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How to Help Ensure the Infrastructure Investment and Jobs Act Helps Utility Workers

image credit: ©2022 Zebra Technologies, Inc.
Jennifer Berg's picture
Sr. Manger, Rugged Feld Service Zebra Technologies
  • Member since 2021
  • 5 items added with 1,752 views
  • May 25, 2022
  • 334 views

The Infrastructure Investment and Jobs Act (IIJA) promises to give millions of Americans a path back into the workforce as well as job stability. But will it?

I think that depends on how well we equip unskilled or under-skilled job candidates to fill skilled roles and how well we equip today’s skilled workers to train and support new hires.

We must be able to transfer domain expertise outside of traditional education channels. We can’t make formal training or years of experience a prerequisite anymore, at least not in the utility sector.

The Department of Energy expects a quarter of the electric utility workforce to retire by 2023. Additionally, skilled workers in the construction and transportation sectors are quickly becoming scarce.

Unless we can recruit enough workers to backfill these roles and fill the new roles created through IIJA initiatives, it’s going to be difficult to get materials to job sites, much less install or repair the assets needed to expand and restore critical U.S. energy infrastructure. There is $1.2 trillion worth of projects slated under IIJA alone, with more than $62 billion allocated “for the U.S. Department of Energy (DOE) to deliver a more equitable clean energy future.”

But how are energy sector workers supposed to support these new, large-scale initiatives on top of their routine inspection, maintenance and emergency response activities? It’s already a struggle to sustain normal operations. If we want IIJA infrastructure projects to be successful, then we must ensure workforce expansion efforts are successful and current workers are better supported.

Technology’s Growing Value as a Workforce Training and Augmentation Tool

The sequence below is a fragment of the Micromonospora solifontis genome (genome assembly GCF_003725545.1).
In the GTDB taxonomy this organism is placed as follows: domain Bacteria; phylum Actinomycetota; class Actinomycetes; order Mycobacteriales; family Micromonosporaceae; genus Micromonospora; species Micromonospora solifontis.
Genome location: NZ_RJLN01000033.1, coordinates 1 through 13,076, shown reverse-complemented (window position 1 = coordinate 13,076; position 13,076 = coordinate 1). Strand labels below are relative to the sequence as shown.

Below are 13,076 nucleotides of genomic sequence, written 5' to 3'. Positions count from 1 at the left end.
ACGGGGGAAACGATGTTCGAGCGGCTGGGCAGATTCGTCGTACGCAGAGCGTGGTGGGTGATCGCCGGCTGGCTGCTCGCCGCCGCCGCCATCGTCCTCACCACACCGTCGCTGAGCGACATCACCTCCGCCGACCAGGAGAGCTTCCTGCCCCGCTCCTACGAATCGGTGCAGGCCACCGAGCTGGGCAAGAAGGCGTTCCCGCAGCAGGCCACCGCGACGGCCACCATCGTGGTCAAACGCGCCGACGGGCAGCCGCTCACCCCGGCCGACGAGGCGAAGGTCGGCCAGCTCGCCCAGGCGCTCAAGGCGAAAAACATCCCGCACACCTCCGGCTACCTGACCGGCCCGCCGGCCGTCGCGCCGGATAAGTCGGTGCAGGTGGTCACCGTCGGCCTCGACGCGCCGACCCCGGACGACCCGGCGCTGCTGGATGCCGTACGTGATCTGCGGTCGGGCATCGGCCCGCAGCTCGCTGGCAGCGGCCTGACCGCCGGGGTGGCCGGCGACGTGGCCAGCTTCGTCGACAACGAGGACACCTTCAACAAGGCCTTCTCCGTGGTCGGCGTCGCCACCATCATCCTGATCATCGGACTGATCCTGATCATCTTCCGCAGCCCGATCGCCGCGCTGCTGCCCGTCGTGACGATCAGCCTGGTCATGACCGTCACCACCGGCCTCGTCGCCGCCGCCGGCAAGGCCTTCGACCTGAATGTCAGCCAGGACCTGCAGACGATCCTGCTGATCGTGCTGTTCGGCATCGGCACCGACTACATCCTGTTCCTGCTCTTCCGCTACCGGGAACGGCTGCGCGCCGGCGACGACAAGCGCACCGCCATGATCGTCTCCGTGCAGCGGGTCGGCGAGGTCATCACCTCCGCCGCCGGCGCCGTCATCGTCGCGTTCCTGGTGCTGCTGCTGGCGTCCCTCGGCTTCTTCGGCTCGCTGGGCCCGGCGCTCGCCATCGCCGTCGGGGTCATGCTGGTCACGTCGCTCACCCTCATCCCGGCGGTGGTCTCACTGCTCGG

We know technology is going to be foundational to all future energy systems, but what’s notable is how technology’s role in the generation and delivery of electric, gas, solar, wind, hydro and nuclear-powered services will expand beyond basic system command and control applications. Information technology (IT) modernization projects are becoming just as urgent as those focused on operational technology (OT) upgrades, mainly because people are the ones keeping “the lights on” across power generation and distribution sites and ensuring utility services are available to all citizens. You can plan for infrastructure overhauls and service expansions all day long. But if the workers charged with installing, monitoring, maintaining and refreshing assets are disconnected from systems and one another, it’s going to be difficult to sustain services, much less expand availability or add new capabilities.

That said, people need technology to be effective, especially today. Technology equates to worker autonomy, efficiency, accuracy, and capacity – assuming the right technology is powering workflows and information flows guiding worker actions.

How do you know what technology is right? That depends on your objective.

Putting Others’ Needs First

If you’re trying to fill open roles with candidates who may not have the required experience, then you need technology that can facilitate self-guided, independent on-the-job training. Just given the nature of utility work, it’s not going to be possible to pair an experienced employee with every new hire – and you need every new hire to be impactful on day one. Therefore, equipping them with mobile computers that can run step-by-step task guidance software or provide access to remote expert support will prove most beneficial. You could then staff each job site properly from a headcount perspective and “crowdsource” the experience and expertise as needed across your entire workforce.